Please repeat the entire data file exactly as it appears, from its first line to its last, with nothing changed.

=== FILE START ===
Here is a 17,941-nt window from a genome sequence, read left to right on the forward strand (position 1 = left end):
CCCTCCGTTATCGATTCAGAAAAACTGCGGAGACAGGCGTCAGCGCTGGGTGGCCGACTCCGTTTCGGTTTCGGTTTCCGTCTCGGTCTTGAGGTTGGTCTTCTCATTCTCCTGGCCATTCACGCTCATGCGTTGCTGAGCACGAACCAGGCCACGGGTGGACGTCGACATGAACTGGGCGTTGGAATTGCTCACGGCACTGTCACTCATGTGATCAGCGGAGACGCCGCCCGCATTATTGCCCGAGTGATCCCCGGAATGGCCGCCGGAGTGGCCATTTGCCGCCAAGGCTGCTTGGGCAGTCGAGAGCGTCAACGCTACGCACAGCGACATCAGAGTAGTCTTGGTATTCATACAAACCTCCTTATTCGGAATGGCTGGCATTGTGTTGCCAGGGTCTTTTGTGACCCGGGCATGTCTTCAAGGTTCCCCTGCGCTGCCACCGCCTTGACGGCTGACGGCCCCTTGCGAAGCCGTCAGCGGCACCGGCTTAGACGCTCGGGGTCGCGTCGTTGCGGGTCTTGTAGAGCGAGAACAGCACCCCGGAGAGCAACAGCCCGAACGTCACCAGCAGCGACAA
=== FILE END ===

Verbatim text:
Here is a 17,941-nt window from a genome sequence, read left to right on the forward strand (position 1 = left end):
CCCTCCGTTATCGATTCAGAAAAACTGCGGAGACAGGCGTCAGCGCTGGGTGGCCGACTCCGTTTCGGTTTCGGTTTCCGTCTCGGTCTTGAGGTTGGTCTTCTCATTCTCCTGGCCATTCACGCTCATGCGTTGCTGAGCACGAACCAGGCCACGGGTGGACGTCGACATGAACTGGGCGTTGGAATTGCTCACGGCACTGTCACTCATGTGATCAGCGGAGACGCCGCCCGCATTATTGCCCGAGTGATCCCCGGAATGGCCGCCGGAGTGGCCATTTGCCGCCAAGGCTGCTTGGGCAGTCGAGAGCGTCAACGCTACGCACAGCGACATCAGAGTAGTCTTGGTATTCATACAAACCTCCTTATTCGGAATGGCTGGCATTGTGTTGCCAGGGTCTTTTGTGACCCGGGCATGTCTTCAAGGTTCCCCTGCGCTGCCACCGCCTTGACGGCTGACGGCCCCTTGCGAAGCCGTCAGCGGCACCGGCTTAGACGCTCGGGGTCGCGTCGTTGCGGGTCTTGTAGAGCGAGAACAGCACCCCGGAGAGCAACAGCCCGAACGTCACCAGCAGCGACAA